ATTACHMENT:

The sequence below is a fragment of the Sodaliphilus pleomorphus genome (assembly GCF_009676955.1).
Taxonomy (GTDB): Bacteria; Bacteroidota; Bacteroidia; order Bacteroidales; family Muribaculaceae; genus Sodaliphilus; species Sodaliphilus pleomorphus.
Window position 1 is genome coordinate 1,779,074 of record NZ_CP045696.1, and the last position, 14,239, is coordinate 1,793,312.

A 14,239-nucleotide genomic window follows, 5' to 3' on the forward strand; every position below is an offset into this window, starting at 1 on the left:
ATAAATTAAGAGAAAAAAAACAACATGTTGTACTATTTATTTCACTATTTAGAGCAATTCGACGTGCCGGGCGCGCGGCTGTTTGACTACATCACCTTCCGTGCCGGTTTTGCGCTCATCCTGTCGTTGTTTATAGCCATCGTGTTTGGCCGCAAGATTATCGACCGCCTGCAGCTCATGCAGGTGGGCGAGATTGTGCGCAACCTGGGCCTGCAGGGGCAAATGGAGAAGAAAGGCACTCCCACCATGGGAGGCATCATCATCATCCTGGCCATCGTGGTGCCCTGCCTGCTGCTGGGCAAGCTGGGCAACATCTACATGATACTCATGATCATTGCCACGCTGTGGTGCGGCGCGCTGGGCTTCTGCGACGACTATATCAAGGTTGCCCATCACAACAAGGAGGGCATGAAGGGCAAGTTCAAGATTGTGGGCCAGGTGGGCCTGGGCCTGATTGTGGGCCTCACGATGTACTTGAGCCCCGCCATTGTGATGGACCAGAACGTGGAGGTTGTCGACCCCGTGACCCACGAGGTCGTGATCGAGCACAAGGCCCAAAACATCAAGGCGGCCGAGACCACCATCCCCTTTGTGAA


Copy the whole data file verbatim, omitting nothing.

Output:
The sequence below is a fragment of the Sodaliphilus pleomorphus genome (assembly GCF_009676955.1).
Taxonomy (GTDB): Bacteria; Bacteroidota; Bacteroidia; order Bacteroidales; family Muribaculaceae; genus Sodaliphilus; species Sodaliphilus pleomorphus.
Window position 1 is genome coordinate 1,779,074 of record NZ_CP045696.1, and the last position, 14,239, is coordinate 1,793,312.

A 14,239-nucleotide genomic window follows, 5' to 3' on the forward strand; every position below is an offset into this window, starting at 1 on the left:
ATAAATTAAGAGAAAAAAAACAACATGTTGTACTATTTATTTCACTATTTAGAGCAATTCGACGTGCCGGGCGCGCGGCTGTTTGACTACATCACCTTCCGTGCCGGTTTTGCGCTCATCCTGTCGTTGTTTATAGCCATCGTGTTTGGCCGCAAGATTATCGACCGCCTGCAGCTCATGCAGGTGGGCGAGATTGTGCGCAACCTGGGCCTGCAGGGGCAAATGGAGAAGAAAGGCACTCCCACCATGGGAGGCATCATCATCATCCTGGCCATCGTGGTGCCCTGCCTGCTGCTGGGCAAGCTGGGCAACATCTACATGATACTCATGATCATTGCCACGCTGTGGTGCGGCGCGCTGGGCTTCTGCGACGACTATATCAAGGTTGCCCATCACAACAAGGAGGGCATGAAGGGCAAGTTCAAGATTGTGGGCCAGGTGGGCCTGGGCCTGATTGTGGGCCTCACGATGTACTTGAGCCCCGCCATTGTGATGGACCAGAACGTGGAGGTTGTCGACCCCGTGACCCACGAGGTCGTGATCGAGCACAAGGCCCAAAACATCAAGGCGGCCGAGACCACCATCCCCTTTGTGAA